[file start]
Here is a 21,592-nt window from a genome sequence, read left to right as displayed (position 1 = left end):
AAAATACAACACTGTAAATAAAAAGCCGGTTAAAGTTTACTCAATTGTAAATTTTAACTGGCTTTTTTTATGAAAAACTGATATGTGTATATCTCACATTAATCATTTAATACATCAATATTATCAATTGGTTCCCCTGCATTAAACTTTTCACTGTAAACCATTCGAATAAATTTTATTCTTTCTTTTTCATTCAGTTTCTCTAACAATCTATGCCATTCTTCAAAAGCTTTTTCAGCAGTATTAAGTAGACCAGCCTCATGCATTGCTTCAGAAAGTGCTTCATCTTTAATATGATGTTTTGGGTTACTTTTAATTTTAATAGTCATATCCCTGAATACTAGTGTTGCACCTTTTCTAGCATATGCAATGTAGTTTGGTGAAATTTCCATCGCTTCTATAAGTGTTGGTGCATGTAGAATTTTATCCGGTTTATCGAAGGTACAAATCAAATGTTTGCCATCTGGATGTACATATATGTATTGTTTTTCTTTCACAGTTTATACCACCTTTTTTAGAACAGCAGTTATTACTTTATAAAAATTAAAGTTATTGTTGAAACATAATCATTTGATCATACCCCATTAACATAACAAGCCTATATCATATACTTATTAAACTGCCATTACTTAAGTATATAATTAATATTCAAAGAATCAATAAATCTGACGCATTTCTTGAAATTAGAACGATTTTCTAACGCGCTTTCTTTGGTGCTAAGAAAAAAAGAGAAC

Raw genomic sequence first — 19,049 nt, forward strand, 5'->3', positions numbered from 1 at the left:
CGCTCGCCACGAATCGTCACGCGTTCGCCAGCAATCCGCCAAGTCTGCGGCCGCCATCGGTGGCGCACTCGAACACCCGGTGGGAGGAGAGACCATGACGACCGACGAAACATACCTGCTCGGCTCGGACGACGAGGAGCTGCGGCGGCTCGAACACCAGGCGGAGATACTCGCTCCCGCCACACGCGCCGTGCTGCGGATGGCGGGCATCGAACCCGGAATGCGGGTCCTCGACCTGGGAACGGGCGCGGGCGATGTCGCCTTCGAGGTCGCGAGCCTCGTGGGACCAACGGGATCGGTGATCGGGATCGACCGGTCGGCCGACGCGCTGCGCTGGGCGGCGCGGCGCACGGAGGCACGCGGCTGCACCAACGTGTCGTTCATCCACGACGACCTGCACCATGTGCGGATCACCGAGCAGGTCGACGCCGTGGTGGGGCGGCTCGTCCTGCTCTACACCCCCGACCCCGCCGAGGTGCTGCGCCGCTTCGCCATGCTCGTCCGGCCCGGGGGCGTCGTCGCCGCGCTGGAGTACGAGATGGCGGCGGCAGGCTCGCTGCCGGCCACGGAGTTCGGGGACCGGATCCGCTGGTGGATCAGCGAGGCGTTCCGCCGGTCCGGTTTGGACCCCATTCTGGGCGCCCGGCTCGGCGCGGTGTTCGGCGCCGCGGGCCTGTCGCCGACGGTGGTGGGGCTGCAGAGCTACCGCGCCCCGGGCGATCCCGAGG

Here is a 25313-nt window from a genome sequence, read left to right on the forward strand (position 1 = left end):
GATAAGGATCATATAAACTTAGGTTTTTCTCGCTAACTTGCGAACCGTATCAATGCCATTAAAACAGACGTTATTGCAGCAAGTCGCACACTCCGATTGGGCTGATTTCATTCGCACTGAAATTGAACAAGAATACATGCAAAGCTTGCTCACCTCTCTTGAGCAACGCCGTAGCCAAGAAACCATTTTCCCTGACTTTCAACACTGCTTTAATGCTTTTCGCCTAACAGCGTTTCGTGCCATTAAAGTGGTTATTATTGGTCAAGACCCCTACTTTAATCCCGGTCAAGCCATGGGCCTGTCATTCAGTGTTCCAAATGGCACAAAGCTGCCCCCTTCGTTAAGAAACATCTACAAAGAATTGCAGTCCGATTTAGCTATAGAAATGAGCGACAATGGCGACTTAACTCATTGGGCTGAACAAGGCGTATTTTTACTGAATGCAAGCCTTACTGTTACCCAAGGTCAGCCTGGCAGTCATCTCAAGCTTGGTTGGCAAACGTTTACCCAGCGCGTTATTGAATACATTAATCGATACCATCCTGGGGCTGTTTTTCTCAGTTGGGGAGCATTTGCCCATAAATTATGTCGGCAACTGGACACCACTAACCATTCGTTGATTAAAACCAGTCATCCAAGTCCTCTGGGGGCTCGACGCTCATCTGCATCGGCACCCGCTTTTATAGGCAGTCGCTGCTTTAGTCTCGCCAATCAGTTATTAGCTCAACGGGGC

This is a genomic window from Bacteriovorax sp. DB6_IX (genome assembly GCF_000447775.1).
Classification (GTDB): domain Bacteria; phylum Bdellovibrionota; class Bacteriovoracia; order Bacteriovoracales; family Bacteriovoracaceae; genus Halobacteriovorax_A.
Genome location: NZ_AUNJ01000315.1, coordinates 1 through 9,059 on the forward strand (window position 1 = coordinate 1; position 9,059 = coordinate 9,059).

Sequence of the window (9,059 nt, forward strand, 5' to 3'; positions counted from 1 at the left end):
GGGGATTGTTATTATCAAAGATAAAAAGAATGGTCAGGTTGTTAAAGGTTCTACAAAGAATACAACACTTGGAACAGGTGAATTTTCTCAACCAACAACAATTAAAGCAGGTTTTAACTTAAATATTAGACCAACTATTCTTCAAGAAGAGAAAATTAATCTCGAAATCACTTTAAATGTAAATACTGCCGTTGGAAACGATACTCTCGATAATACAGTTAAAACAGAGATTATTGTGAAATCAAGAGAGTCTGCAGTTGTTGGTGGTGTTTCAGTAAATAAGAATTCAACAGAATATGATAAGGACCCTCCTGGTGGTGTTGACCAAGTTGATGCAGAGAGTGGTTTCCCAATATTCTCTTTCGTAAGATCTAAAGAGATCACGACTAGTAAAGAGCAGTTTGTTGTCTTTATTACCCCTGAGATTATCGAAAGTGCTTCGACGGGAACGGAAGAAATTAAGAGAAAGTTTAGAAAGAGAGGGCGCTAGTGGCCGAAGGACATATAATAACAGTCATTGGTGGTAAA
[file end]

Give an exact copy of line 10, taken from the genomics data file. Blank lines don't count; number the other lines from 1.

Sequence of the window (9,059 nt, forward strand, 5' to 3'; positions counted from 1 at the left end):